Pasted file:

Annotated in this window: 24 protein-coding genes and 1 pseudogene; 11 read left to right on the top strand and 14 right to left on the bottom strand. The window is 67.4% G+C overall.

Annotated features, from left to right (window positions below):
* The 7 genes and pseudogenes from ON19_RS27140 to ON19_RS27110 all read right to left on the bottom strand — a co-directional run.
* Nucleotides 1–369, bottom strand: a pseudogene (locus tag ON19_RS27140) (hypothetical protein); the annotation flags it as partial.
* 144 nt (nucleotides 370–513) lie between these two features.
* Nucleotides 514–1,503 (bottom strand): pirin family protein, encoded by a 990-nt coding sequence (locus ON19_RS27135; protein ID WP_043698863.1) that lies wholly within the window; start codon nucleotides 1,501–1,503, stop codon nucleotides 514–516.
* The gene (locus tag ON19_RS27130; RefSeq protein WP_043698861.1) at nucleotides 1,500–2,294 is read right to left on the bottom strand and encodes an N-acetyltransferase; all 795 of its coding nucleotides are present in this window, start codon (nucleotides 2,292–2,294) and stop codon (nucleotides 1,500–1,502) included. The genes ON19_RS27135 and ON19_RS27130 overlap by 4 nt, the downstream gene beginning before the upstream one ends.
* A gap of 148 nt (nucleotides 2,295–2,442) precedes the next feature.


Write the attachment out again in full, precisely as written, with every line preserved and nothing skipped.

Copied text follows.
Annotated in this window: 24 protein-coding genes and 1 pseudogene; 11 read left to right on the top strand and 14 right to left on the bottom strand. The window is 67.4% G+C overall.

Annotated features, from left to right (window positions below):
* The 7 genes and pseudogenes from ON19_RS27140 to ON19_RS27110 all read right to left on the bottom strand — a co-directional run.
* Nucleotides 1–369, bottom strand: a pseudogene (locus tag ON19_RS27140) (hypothetical protein); the annotation flags it as partial.
* 144 nt (nucleotides 370–513) lie between these two features.
* Nucleotides 514–1,503 (bottom strand): pirin family protein, encoded by a 990-nt coding sequence (locus ON19_RS27135; protein ID WP_043698863.1) that lies wholly within the window; start codon nucleotides 1,501–1,503, stop codon nucleotides 514–516.
* The gene (locus tag ON19_RS27130; RefSeq protein WP_043698861.1) at nucleotides 1,500–2,294 is read right to left on the bottom strand and encodes an N-acetyltransferase; all 795 of its coding nucleotides are present in this window, start codon (nucleotides 2,292–2,294) and stop codon (nucleotides 1,500–1,502) included. The genes ON19_RS27135 and ON19_RS27130 overlap by 4 nt, the downstream gene beginning before the upstream one ends.
* A gap of 148 nt (nucleotides 2,295–2,442) precedes the next feature.